How to field a bunt. Positioning and priorities for a second baseman during a bunt play. Adjustments for the push bunt.
Bunt play positioning
Bunt play positioning for a second baseman is pretty basic as long as there are no pick off plays on.
As the second baseman, when the hitter shows bunt, you will be starting in your normal position but covering 1st base as the action progresses.
Things to remember:
- The shortstop will be keeping the runner close to the second base bag.
- Your number one priority is to get to first base if the bunt is successfully put down.
How to Field a Bunt
Step 1: First, start where your normal alignment would be and move toward the hitter so you are almost in the baseline.
Step 2: When you see that he is bunting take a few shuffles toward first base so if he happens to pull back and swing, you are still in position to field a ground ball.
Step 3: If he continues to bunt, sprint over to 1st base and be there in plenty of time for the throw to come to you for the out.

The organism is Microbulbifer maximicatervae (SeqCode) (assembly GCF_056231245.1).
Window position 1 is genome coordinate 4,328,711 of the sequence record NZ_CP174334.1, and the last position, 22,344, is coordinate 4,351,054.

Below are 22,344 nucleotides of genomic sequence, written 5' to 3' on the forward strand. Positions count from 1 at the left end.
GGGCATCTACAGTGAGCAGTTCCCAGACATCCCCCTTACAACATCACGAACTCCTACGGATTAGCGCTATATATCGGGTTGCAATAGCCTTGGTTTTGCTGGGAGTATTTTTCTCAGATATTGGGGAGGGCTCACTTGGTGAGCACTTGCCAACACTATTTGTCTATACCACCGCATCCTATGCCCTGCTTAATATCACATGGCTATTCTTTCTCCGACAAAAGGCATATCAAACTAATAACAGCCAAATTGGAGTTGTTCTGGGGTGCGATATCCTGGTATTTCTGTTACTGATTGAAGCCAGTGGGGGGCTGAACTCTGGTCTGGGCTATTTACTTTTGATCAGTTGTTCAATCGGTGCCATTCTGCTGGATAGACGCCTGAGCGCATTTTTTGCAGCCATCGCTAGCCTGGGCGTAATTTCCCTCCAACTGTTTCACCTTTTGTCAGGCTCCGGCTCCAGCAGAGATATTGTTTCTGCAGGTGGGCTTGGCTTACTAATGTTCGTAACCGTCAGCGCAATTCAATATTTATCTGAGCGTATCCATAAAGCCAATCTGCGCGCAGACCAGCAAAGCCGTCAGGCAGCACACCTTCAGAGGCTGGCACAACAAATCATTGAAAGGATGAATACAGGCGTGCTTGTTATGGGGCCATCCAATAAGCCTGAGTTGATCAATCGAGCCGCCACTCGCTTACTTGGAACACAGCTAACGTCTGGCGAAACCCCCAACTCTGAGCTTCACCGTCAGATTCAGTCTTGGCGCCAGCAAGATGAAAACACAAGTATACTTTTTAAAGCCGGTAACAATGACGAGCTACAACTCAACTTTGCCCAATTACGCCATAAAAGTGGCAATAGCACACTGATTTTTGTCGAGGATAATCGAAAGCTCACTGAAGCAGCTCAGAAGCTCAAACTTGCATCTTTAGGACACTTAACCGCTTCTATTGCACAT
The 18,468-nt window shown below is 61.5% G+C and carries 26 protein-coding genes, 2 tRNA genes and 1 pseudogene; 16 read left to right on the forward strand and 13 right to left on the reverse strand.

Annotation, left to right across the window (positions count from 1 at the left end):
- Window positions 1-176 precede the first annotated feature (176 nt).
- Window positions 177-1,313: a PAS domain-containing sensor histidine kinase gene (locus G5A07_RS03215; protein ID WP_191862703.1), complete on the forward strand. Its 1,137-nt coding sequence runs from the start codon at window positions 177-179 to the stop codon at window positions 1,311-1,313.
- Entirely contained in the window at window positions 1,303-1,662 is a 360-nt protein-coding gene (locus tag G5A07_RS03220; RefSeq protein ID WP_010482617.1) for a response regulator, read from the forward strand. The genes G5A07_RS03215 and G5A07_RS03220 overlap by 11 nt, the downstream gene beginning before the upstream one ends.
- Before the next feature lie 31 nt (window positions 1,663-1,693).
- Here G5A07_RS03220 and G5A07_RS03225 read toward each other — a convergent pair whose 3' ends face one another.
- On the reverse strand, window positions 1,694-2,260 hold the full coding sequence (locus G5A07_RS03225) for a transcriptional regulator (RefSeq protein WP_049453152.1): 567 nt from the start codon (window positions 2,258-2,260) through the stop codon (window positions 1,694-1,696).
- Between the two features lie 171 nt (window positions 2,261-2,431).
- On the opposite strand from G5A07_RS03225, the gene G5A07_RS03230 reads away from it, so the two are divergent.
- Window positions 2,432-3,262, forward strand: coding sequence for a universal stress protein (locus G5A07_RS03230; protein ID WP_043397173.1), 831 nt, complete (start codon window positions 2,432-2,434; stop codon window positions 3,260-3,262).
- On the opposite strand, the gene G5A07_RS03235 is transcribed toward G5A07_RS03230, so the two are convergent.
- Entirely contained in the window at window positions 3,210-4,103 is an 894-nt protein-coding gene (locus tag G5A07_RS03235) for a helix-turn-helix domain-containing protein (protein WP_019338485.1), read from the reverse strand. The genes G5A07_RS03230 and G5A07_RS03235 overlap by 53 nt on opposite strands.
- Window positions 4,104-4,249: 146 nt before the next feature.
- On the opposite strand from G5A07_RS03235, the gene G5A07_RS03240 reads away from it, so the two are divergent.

How to defend against a push bunt to second base.
Second base positioning for suspected push bunters (A push bunt is between the pitcher and 1st base) is a slight adjustment.
You have two options for defending against a push bunt, so you’ll want to work it out in advance with the first baseman.
Option 1. Tell the first baseman to stay at home and you will go to the baseball, this will probably require a glove flip to first or a bare hand play.
You may want to move a step closer to the hitter if you think he may want to push a bunt in your direction. Also, it helps to anticipate this play happening because you will need to get a good break on the ball.
Option 2. The other option is to go directly towards first base and the first baseman will get everything and flip it to you.
Both of these plays are difficult, but they are both used, just depending on who is comfortable with what.
Read more about fielding instruction